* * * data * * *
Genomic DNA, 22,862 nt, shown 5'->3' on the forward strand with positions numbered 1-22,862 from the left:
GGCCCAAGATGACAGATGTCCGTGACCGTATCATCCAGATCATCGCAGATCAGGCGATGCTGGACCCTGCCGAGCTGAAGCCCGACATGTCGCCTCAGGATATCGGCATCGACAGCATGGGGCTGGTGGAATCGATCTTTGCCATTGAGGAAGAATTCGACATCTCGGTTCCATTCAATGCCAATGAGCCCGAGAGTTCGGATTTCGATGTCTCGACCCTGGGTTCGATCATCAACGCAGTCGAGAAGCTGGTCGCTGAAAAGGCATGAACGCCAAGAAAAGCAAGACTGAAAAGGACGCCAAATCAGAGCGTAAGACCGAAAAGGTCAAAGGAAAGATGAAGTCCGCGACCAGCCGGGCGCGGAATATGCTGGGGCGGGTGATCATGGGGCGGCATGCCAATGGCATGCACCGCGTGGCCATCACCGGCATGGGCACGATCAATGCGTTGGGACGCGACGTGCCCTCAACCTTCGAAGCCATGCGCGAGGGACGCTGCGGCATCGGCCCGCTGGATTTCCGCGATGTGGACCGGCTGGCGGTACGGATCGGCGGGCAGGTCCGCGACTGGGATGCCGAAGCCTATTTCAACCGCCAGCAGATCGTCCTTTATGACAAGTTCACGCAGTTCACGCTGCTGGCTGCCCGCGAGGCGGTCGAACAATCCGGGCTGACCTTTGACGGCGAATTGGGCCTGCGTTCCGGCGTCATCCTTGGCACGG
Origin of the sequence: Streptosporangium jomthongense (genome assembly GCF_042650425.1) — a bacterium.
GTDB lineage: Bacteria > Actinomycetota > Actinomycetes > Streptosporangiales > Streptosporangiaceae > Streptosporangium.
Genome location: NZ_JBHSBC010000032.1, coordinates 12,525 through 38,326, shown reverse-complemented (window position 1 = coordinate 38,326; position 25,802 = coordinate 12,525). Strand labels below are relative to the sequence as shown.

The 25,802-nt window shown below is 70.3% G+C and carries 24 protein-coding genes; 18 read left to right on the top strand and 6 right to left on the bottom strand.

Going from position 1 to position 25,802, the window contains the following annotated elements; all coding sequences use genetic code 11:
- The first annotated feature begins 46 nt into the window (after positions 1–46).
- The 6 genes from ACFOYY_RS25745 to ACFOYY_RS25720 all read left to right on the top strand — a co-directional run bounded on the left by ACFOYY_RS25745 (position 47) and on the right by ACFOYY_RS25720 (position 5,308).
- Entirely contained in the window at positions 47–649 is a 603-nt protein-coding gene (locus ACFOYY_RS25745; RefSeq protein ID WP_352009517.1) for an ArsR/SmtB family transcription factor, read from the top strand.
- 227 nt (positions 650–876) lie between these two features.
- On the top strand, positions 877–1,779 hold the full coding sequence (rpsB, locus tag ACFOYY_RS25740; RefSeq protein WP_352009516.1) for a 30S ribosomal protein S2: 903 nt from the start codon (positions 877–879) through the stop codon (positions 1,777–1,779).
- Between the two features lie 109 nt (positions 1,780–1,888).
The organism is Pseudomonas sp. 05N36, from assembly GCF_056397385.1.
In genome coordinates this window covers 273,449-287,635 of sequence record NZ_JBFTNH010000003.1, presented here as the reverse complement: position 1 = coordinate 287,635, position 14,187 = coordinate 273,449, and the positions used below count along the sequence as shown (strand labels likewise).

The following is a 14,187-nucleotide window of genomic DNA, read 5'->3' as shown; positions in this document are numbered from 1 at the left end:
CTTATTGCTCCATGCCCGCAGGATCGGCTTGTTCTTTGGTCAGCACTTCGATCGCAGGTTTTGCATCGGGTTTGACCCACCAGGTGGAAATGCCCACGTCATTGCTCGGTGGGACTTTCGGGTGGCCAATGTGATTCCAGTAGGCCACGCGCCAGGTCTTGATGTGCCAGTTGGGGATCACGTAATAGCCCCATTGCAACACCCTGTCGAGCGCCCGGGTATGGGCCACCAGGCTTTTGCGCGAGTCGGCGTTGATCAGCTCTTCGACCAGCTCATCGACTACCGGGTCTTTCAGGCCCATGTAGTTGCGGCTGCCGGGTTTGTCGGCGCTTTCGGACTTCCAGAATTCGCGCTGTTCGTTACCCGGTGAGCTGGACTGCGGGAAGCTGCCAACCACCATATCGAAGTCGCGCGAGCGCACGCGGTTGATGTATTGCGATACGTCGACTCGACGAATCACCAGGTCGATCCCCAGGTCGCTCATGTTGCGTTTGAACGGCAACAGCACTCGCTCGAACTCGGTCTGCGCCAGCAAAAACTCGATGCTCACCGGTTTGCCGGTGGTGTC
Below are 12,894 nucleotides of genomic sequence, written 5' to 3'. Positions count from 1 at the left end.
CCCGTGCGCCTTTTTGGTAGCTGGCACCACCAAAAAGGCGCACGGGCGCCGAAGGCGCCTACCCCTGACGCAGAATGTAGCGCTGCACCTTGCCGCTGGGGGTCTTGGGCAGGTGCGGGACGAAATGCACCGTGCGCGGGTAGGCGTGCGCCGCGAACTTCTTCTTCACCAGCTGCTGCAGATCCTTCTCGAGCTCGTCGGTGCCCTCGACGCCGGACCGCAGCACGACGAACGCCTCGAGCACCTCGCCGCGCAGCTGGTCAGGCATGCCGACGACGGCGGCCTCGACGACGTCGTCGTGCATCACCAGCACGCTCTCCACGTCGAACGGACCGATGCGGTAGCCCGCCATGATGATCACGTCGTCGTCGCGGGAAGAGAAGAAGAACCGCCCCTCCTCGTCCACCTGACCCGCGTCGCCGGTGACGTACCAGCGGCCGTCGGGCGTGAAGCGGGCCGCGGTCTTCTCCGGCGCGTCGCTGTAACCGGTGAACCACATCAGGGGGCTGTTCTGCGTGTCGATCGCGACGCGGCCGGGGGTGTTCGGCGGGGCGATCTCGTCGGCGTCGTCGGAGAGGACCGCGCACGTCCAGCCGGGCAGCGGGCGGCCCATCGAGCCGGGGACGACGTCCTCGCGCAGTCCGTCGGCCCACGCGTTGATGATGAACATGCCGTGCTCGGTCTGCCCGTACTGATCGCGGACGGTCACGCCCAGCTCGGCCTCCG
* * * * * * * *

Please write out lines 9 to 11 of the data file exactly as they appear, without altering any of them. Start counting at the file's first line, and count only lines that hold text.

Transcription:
- The 6 genes from ACFOYY_RS25745 to ACFOYY_RS25720 all read left to right on the top strand — a co-directional run bounded on the left by ACFOYY_RS25745 (position 47) and on the right by ACFOYY_RS25720 (position 5,308).
- Entirely contained in the window at positions 47–649 is a 603-nt protein-coding gene (locus ACFOYY_RS25745; RefSeq protein ID WP_352009517.1) for an ArsR/SmtB family transcription factor, read from the top strand.
- 227 nt (positions 650–876) lie between these two features.